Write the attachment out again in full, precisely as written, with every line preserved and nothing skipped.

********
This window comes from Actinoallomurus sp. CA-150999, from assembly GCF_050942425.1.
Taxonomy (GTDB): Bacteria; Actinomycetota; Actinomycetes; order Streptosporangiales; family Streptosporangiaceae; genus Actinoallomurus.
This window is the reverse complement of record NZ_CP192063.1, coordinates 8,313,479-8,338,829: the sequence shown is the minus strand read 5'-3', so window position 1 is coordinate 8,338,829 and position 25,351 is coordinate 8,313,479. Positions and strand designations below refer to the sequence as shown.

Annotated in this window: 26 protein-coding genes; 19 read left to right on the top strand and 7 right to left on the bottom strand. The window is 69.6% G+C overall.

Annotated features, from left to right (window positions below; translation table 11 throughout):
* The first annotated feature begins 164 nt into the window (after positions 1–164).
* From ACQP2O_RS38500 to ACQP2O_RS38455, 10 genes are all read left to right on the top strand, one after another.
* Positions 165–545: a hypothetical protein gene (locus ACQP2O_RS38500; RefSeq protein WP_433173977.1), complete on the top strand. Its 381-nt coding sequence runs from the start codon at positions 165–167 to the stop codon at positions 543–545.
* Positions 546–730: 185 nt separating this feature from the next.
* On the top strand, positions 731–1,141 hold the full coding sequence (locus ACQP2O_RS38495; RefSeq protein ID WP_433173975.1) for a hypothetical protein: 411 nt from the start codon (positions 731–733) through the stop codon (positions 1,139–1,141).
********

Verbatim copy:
This window comes from Actinoallomurus sp. CA-150999, from assembly GCF_050942425.1.
Taxonomy (GTDB): Bacteria; Actinomycetota; Actinomycetes; order Streptosporangiales; family Streptosporangiaceae; genus Actinoallomurus.
This window is the reverse complement of record NZ_CP192063.1, coordinates 8,313,479-8,338,829: the sequence shown is the minus strand read 5'-3', so window position 1 is coordinate 8,338,829 and position 25,351 is coordinate 8,313,479. Positions and strand designations below refer to the sequence as shown.

Annotated in this window: 26 protein-coding genes; 19 read left to right on the top strand and 7 right to left on the bottom strand. The window is 69.6% G+C overall.

Annotated features, from left to right (window positions below; translation table 11 throughout):
* The first annotated feature begins 164 nt into the window (after positions 1–164).
* From ACQP2O_RS38500 to ACQP2O_RS38455, 10 genes are all read left to right on the top strand, one after another.
* Positions 165–545: a hypothetical protein gene (locus ACQP2O_RS38500; RefSeq protein WP_433173977.1), complete on the top strand. Its 381-nt coding sequence runs from the start codon at positions 165–167 to the stop codon at positions 543–545.
* Positions 546–730: 185 nt separating this feature from the next.
* On the top strand, positions 731–1,141 hold the full coding sequence (locus ACQP2O_RS38495; RefSeq protein ID WP_433173975.1) for a hypothetical protein: 411 nt from the start codon (positions 731–733) through the stop codon (positions 1,139–1,141).